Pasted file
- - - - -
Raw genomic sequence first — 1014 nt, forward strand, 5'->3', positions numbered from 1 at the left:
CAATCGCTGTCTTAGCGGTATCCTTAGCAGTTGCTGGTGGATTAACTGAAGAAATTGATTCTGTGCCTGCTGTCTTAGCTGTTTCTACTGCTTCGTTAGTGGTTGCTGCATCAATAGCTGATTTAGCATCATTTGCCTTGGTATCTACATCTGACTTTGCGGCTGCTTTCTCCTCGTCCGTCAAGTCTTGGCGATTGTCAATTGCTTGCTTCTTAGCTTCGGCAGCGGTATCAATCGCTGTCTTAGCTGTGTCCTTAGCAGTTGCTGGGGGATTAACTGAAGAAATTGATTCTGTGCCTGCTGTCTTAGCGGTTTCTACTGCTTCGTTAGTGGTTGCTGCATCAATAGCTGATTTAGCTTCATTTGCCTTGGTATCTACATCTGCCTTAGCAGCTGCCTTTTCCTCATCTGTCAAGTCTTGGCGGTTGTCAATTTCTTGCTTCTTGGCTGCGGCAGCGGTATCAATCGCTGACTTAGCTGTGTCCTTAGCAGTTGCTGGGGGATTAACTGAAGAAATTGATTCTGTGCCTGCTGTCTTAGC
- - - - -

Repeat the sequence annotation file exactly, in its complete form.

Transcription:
Raw genomic sequence first — 1014 nt, forward strand, 5'->3', positions numbered from 1 at the left:
CAATCGCTGTCTTAGCGGTATCCTTAGCAGTTGCTGGTGGATTAACTGAAGAAATTGATTCTGTGCCTGCTGTCTTAGCTGTTTCTACTGCTTCGTTAGTGGTTGCTGCATCAATAGCTGATTTAGCATCATTTGCCTTGGTATCTACATCTGACTTTGCGGCTGCTTTCTCCTCGTCCGTCAAGTCTTGGCGATTGTCAATTGCTTGCTTCTTAGCTTCGGCAGCGGTATCAATCGCTGTCTTAGCTGTGTCCTTAGCAGTTGCTGGGGGATTAACTGAAGAAATTGATTCTGTGCCTGCTGTCTTAGCGGTTTCTACTGCTTCGTTAGTGGTTGCTGCATCAATAGCTGATTTAGCTTCATTTGCCTTGGTATCTACATCTGCCTTAGCAGCTGCCTTTTCCTCATCTGTCAAGTCTTGGCGGTTGTCAATTTCTTGCTTCTTGGCTGCGGCAGCGGTATCAATCGCTGACTTAGCTGTGTCCTTAGCAGTTGCTGGGGGATTAACTGAAGAAATTGATTCTGTGCCTGCTGTCTTAGC